*A few spoilers, though.

The Middle Place

Kelly {Corrigan} Live

Before I {I being Leslie to clarify} sign off, I wanted  to say it's great to celebrate October with a perfume bottle the color of spun cotton candy and shoes HOT HOT pink but please do YOURself a favor, too. If you are not seeing a doctor, please start going. I don't mean dating. Well, dating is OK but you still need to schedule a regular doctor's appointment. And start doing Breast Self-Exams. Part of it can be done while singing the Top 40 hits in the shower! That's not bad, right? Once you get the hang of it, the entire monthly exam is 10-15 minutes.

One more lil' reminder: we must get our girlfriends, aunts, moms and YES even ourselves to schedule THAT mammogram. Do a mammogram phone tree to ensure everyone in your family gets an appointment. No, it's NOT fun to get SMOOSHED but it can SAVE your life. Just ask Giuliana Rancic. BE PROACTIVE. Medical procedures are never the cocktails of our life but they are a necessity. Then, enjoy a mimosa, sparkling cider, or a champagne to celebrate! Cheers!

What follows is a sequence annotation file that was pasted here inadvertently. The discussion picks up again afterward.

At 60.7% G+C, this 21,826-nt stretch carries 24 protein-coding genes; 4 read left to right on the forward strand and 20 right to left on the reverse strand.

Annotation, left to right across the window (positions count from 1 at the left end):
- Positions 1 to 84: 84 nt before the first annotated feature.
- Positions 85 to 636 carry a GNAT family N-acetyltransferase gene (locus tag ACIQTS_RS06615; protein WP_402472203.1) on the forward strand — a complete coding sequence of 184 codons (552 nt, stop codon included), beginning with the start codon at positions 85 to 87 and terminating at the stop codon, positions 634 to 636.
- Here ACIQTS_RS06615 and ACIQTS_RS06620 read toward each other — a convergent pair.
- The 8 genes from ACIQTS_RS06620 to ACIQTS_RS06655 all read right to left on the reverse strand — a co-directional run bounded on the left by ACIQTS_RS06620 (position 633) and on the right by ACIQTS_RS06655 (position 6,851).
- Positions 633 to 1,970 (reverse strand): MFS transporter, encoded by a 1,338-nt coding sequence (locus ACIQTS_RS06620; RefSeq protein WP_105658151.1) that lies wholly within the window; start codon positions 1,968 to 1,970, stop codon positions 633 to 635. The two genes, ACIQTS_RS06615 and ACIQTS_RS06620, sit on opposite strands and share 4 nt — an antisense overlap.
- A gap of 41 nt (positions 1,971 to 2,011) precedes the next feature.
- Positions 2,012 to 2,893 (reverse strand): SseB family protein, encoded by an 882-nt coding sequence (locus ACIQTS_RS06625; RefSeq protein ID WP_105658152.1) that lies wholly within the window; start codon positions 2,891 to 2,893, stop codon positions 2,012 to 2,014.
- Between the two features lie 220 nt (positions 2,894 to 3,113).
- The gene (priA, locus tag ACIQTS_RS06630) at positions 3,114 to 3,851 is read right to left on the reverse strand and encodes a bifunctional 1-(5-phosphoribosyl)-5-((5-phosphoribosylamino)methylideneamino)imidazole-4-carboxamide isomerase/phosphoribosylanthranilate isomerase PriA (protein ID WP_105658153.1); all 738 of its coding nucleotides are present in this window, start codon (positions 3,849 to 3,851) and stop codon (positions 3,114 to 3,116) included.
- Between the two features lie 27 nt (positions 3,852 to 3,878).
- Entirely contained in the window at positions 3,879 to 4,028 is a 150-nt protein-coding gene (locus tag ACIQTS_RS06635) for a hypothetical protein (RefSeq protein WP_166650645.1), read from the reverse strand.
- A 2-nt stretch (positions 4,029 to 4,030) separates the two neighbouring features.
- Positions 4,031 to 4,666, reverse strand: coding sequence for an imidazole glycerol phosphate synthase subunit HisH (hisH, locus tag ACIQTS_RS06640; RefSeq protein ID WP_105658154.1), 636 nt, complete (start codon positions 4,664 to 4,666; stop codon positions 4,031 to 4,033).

Honorable Mention Reads: 


* Hoda: How I Suvived War Zones, Bad Hair, Cancer, and Kathie Lee by Hoda Kotb

* What We Have Have: A Family's  Inspiring Story about Love, Loss, and Survival by Amy Boesky

#Autoimmune #Disease

* Two Kinds of Decay by Sarah Manguso

 ©The Healing Redhead

Photos are from this-is-glamorous.tumblr.com & www.amazon.com/ 

Thursday, October 4, 2012

Part II - Let's Put on Our Superhero Gear: The Cape

It's here! Without further adieu...